0

Sunnyside hospital scores well on state's infection rate data website

Sunnyside Community Hospital has a zero percent infection rate when it comes to using central lines and ventilators.

This information and much more is now available to Washington residents, who can now compare and research infection rates for hospitals in Washington state thanks to a new website offered by the Washington State Department of Health.

According to the website, staff at Sunnyside Community Hospital had to use ventilators 10 times on patients in the hospital's ICU and used central lines a total of 30 times. No numbers were available for infection rates in surgeries performed at the hospital, however.

According to the Department of Health, infections that develop during or soon after care in a hospital are known as health care associated infections. The Centers for Disease Control and Prevention says these types of infections are one of the top 10 leading causes of death nationwide and many of them are preventable.

The new website gives consumers a chance to use infection rates to help make health care decisions.

"Patient safety is our priority and effective infection control is a key," said Secretary of Health Mary Selecky. "People now have easy access to information about infection rates in hospitals that they didn't have before.

"Our website allows everyone to take better control of their health and feel confident about health care choices they make for their families."

The website tracks infections cases among three areas. They are central lines, ventilators and surgery.

Centrals lines are long tubes inserted in the neck, chest, arm or leg that end near the heart. They are used to give fluids or drugs, take blood samples or monitor pressure inside arteries of the heart. They can become infected if enough germs move through connections in these lines.

Ventilators are complex machines attached to patients who cannot breathe by themselves. Tubing that connects a ventilator directly to a patient's lungs bypasses parts of the throat which prevent gagging. Pneumonia, an infection, can occur if enough germs enter the air stream or leak around the tubing.

Surgery creates a risk of infection that depends on how sick a patient is, how skillful a surgeon is and how many germs enter a wound during or immediately after an operation.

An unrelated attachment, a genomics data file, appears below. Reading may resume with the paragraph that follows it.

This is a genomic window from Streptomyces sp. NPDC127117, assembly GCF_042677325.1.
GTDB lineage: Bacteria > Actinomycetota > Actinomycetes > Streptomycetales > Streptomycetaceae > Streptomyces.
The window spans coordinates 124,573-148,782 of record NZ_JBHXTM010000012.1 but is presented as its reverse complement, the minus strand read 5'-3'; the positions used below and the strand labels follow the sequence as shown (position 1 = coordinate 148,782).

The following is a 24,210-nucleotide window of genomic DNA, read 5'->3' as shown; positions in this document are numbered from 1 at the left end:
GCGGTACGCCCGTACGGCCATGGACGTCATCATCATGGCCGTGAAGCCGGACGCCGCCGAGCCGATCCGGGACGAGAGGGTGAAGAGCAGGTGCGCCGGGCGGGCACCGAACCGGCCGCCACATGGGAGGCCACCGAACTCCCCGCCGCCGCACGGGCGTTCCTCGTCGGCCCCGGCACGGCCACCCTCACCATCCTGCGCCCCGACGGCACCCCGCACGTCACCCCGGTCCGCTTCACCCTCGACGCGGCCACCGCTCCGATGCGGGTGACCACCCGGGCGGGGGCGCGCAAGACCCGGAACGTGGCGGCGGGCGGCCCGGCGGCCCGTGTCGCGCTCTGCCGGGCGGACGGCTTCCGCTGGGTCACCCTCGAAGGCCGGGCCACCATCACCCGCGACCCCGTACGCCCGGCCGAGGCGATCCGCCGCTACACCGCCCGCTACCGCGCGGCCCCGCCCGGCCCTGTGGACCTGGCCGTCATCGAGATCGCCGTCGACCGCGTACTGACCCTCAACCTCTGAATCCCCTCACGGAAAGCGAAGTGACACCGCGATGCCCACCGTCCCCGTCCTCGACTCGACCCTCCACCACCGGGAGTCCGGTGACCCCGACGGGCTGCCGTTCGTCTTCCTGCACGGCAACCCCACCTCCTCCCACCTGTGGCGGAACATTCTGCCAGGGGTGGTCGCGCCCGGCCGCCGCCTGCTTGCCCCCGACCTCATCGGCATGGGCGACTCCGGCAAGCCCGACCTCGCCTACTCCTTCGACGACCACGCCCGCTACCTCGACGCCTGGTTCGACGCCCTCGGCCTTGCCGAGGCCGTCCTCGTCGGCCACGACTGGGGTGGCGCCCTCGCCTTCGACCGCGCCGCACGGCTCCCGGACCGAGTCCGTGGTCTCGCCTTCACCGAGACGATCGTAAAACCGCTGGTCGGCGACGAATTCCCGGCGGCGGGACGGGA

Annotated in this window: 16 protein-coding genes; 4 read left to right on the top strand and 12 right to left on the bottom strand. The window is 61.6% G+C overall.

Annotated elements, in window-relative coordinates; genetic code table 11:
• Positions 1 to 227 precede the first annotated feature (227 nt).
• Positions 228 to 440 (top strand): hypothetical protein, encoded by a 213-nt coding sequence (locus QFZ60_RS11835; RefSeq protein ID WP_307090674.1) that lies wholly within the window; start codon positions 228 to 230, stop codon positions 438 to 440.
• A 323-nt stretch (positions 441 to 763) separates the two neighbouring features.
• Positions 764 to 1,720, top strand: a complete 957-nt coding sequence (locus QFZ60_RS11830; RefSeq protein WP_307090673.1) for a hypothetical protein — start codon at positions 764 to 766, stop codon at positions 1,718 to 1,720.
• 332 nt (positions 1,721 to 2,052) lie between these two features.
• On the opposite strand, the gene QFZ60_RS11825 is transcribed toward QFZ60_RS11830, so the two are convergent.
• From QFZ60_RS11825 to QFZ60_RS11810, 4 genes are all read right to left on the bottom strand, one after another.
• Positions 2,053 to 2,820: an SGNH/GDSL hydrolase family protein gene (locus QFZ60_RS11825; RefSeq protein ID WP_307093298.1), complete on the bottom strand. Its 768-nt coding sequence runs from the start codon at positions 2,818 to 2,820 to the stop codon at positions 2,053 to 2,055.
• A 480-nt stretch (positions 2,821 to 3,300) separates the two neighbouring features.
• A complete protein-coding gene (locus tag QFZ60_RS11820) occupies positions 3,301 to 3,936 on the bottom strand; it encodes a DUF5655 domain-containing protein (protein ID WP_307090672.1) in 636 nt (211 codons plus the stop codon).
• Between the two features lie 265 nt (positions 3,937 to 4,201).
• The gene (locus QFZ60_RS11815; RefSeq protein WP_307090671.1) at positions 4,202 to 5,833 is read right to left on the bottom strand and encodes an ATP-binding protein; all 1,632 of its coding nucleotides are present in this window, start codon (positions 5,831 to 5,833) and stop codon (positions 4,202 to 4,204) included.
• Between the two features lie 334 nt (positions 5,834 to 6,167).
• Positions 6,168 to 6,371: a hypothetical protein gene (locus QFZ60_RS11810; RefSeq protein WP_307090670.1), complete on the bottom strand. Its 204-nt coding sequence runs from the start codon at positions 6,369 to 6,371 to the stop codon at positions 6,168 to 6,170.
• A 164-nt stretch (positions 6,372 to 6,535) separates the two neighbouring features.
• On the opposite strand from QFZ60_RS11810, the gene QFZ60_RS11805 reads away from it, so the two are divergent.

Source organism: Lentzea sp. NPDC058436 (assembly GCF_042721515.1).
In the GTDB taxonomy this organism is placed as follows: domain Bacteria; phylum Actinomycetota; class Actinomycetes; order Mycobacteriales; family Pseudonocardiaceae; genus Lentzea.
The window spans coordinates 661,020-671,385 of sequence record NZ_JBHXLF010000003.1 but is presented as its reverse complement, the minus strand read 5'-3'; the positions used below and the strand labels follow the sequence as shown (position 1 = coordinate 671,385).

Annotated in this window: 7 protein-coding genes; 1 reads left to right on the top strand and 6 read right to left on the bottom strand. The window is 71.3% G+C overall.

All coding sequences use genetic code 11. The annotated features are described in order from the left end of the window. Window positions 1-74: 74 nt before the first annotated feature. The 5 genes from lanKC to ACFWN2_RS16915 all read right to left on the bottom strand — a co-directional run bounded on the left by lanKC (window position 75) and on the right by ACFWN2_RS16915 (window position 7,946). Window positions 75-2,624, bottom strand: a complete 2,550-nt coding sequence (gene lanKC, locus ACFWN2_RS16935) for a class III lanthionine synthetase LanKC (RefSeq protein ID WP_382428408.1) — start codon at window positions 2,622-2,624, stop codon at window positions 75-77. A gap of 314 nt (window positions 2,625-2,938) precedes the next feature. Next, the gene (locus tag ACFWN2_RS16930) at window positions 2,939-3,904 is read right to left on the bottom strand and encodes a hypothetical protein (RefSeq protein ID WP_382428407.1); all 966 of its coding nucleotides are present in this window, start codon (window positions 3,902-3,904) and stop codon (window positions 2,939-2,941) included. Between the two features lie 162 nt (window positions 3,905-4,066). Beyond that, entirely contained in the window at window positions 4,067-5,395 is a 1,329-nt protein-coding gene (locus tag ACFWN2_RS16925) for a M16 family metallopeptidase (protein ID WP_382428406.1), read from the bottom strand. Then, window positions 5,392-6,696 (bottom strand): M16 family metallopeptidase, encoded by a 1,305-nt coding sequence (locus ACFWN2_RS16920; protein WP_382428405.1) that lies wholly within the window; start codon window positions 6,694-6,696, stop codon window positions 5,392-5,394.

The website can be accessed by going to www.doh.wa.gov/. Scroll down and click on the link healthcare associated infection rates available to the public.

Prosser Memorial Hospital is not listed on the website. According to Megan Ransom, assistant community relations manager at Prosser Memorial Hospital, the infections reported are from hospitals' intensive care units. Since Prosser doesn't have an ICU there are no infections to report.

The hospital, like Sunnyside, does have a surgical unit and will begin reporting those statistics with everyone else beginning in January.

Along with general infection control practice, such as scrubbing up and washing hands, Ransom said the Prosser surgery center uses a surgical safety checklist to keep patients safe.

Project development for the website began in 2007 when the legislature directed the state department of health to establish the Healthcare Associated Infections program. The agency worked with the Washington State Hospital Association to create this new source.

"Washington's hospitals are enthusiastic participants in providing this new information about hospital infection rates," said Carol Wagner, vice president for patient safety at the Washington State Hospital Association. "We believe that public reporting offers information that helps hospitals improve, assists consumers in making good decisions about hospital care and creates the opportunity for collaboration between hospitals and quality experts."

Comments

Comments are subject to moderator review and may not appear immediately on the site.

Please read our commenting policy before posting.

Any comment violating the site's commenting guidelines will be removed and the user could be banned from the site.

Use the comment form below to begin a discussion about this content.

Sign in to comment